This Week in the Corridor
Corridor Virtual Quarterly Investor Meeting:
August 12, 11:30 a.m. - 12:30 p.m.
Defining the problem in economic development
In The Best and the Brightest , his magisterial account of the American run-up to the Vietnam War, journalist David Halberstam cogently assesses the mistaken assumption that led the Kennedy Administration to escalate US involvement in the region: “The problem was political, the response was military.”

Fearing that North and South Vietnam would unite as a communist country, and, in turn, other Southeast Asian nations would raise their own red banners, the so-called Domino Theory, the United States threw support behind the western-leaning government in the south. Someone obviously had to stop the North Vietnamese hordes from streaming south across the border as the North Koreans had done a few years before.

But in aligning with Diem, genuinely brilliant men in the Kennedy Administration chose to ignore or overlook the truth that he was a leader despised by his own people. The threats to Diem’s regime came not just from the north but from the National Liberation Front of Vietnam, or Viet Cong, an insurrectionist movement gaining influence within South Vietnam’s own borders.

Thus, as Halberstam wrote, the problem was political. It could not be overcome with more bombers or more inf.

There is a danger of seeming crass in drawing analogies from a tragedy such as the Vietnam War. An estimated 3 million people, including more than 57,000 members of the US Armed Forces, died in the fighting. Workaday issues must be called trivial in comparison.

And yet, since first reading it a few weeks ago, I have continuously thought about Halberstam’s couplet, “The problem was political, the response was military,” and how it relates to economic development. Recently I sat down with one of the early leaders of the Iowa Lakes Corridor Development Corporation. He told me pointedly that the organization has strayed away from its original intent. You come in and tell me about new programs, he said, but you don’t tell me how the old ones did.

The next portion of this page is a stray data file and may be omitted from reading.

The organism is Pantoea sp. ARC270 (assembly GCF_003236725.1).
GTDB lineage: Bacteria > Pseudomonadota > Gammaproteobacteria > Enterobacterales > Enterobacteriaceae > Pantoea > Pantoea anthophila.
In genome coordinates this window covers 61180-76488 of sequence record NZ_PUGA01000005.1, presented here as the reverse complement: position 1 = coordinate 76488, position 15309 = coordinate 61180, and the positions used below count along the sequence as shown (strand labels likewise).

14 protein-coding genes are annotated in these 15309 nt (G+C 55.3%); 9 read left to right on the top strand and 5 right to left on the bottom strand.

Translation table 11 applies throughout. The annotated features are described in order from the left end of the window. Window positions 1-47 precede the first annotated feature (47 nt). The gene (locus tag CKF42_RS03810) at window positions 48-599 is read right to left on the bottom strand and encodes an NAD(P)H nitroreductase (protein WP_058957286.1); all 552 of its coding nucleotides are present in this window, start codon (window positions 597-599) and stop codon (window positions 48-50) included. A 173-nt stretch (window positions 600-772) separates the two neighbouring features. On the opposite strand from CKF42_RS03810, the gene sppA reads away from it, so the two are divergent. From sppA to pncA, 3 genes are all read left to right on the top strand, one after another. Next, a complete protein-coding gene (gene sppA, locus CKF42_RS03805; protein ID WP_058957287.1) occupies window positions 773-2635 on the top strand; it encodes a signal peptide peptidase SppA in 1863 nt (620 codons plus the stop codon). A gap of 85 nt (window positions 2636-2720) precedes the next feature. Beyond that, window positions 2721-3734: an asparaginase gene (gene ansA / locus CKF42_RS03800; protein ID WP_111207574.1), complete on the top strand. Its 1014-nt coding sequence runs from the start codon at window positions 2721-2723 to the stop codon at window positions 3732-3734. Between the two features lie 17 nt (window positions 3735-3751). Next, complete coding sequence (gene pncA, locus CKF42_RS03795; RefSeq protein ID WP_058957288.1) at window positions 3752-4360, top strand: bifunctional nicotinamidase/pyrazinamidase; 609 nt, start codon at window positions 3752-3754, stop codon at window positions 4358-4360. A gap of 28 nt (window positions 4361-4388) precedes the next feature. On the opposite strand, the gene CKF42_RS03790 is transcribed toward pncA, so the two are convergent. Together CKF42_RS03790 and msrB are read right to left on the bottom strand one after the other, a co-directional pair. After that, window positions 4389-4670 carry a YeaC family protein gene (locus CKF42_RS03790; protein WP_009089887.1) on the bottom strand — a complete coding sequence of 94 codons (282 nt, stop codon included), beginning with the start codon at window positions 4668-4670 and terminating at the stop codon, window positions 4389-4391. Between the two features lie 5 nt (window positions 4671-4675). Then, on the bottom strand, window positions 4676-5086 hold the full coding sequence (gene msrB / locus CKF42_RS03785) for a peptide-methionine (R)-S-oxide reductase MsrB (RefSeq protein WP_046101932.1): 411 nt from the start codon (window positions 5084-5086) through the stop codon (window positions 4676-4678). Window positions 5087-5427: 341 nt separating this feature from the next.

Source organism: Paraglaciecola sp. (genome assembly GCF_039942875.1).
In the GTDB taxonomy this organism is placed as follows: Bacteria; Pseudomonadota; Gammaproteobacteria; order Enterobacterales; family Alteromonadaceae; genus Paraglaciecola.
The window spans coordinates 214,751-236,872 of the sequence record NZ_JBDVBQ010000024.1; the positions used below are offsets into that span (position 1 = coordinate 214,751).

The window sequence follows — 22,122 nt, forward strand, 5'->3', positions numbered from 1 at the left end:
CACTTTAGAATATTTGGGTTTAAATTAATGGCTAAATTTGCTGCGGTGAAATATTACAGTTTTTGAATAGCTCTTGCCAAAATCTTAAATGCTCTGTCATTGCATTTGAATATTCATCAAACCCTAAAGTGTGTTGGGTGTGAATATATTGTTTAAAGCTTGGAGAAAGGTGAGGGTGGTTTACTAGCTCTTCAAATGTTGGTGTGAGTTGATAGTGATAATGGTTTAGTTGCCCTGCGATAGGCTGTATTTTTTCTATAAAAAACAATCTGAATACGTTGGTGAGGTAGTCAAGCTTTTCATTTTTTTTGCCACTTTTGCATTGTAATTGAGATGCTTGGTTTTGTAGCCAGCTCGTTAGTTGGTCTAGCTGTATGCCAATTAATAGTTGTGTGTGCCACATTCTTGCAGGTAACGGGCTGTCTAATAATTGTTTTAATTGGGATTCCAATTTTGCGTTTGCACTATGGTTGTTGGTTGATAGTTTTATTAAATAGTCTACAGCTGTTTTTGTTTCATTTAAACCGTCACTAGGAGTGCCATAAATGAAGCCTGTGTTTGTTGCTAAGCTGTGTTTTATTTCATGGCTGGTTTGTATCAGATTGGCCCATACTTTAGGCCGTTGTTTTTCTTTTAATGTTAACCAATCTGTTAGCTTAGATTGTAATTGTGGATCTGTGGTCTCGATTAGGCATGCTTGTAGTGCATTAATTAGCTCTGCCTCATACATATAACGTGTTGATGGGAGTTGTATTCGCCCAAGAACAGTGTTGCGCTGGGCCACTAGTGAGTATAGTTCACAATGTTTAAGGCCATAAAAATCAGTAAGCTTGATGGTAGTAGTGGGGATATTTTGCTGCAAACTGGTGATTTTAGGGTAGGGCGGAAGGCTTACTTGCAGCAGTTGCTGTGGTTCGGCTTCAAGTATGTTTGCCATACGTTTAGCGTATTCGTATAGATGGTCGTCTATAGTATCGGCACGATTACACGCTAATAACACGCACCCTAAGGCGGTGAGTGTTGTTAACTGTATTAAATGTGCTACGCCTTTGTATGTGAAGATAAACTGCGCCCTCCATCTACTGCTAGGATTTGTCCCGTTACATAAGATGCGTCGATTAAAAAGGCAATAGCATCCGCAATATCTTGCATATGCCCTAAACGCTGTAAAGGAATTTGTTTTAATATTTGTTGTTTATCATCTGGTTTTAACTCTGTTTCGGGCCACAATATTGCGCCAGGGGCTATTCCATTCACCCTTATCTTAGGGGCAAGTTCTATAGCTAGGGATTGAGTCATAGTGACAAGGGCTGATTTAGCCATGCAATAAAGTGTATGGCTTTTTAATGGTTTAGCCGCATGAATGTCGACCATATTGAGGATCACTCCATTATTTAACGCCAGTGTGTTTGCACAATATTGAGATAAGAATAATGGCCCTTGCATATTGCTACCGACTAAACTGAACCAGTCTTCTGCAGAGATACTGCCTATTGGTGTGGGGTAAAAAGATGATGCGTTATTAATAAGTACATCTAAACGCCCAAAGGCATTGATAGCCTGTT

It was a strong critique, one that is still rattling around in my head and my heart, not least because I’ve heard similar statements before. Slowly, I am coming to the belief that these concerns are accurate, but only partially.

The Corridor has undergone continuous evolution over its nearly 30 year existence. Founded to align Clay and Dickinson county business leaders behind a single issue, the organization now offers expert services in business attraction, retention, entrepreneurship, workforce development and community betterment. With stakeholders asking our team everyday to take on new challenges for the betterment of the region, mission creep is a risk.

But it is in considering that word, mission, that I feel the criticism falls short. The Corridor’s mission statement, “To foster, encourage, promote, aid, or otherwise assist in the economic growth and development of the four-county region,” is broad—so broad as to encompass nearly any activity we wish to undertake. This is appropriate as our problem, accurately defined, is equally broad: How to stimulate economic vitality and career opportunities for future generations.

If a shortage of skilled workers is inhibiting growth, we need to recruit more workers. If that recruitment is impeded by too few affordable homes for sale, we must address housing construction. And if residential developers are hesitant because construction costs seem too high or rents too low, the only solution is to foster competition on both sides of the market. In this way, the scope of economic development pushes ever outward.